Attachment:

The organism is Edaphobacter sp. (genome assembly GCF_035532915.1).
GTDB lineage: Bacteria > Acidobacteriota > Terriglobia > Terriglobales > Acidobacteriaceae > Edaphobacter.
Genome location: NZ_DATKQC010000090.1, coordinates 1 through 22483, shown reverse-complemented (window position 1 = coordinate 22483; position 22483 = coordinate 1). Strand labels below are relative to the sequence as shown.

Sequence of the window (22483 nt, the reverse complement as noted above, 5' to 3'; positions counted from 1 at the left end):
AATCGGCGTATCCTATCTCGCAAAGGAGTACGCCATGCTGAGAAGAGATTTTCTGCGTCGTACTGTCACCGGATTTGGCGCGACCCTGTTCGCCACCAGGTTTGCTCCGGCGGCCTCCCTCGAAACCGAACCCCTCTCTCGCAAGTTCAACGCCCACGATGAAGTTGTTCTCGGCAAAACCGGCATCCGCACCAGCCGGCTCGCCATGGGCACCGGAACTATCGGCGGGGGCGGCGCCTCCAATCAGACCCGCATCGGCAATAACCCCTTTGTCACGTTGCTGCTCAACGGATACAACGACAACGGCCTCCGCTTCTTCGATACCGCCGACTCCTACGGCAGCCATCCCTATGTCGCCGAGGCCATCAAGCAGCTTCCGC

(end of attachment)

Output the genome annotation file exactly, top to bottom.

The organism is Edaphobacter sp. (genome assembly GCF_035532915.1).
GTDB lineage: Bacteria > Acidobacteriota > Terriglobia > Terriglobales > Acidobacteriaceae > Edaphobacter.
Genome location: NZ_DATKQC010000090.1, coordinates 1 through 22483, shown reverse-complemented (window position 1 = coordinate 22483; position 22483 = coordinate 1). Strand labels below are relative to the sequence as shown.

Sequence of the window (22483 nt, the reverse complement as noted above, 5' to 3'; positions counted from 1 at the left end):
AATCGGCGTATCCTATCTCGCAAAGGAGTACGCCATGCTGAGAAGAGATTTTCTGCGTCGTACTGTCACCGGATTTGGCGCGACCCTGTTCGCCACCAGGTTTGCTCCGGCGGCCTCCCTCGAAACCGAACCCCTCTCTCGCAAGTTCAACGCCCACGATGAAGTTGTTCTCGGCAAAACCGGCATCCGCACCAGCCGGCTCGCCATGGGCACCGGAACTATCGGCGGGGGCGGCGCCTCCAATCAGACCCGCATCGGCAATAACCCCTTTGTCACGTTGCTGCTCAACGGATACAACGACAACGGCCTCCGCTTCTTCGATACCGCCGACTCCTACGGCAGCCATCCCTATGTCGCCGAGGCCATCAAGCAGCTTCCGC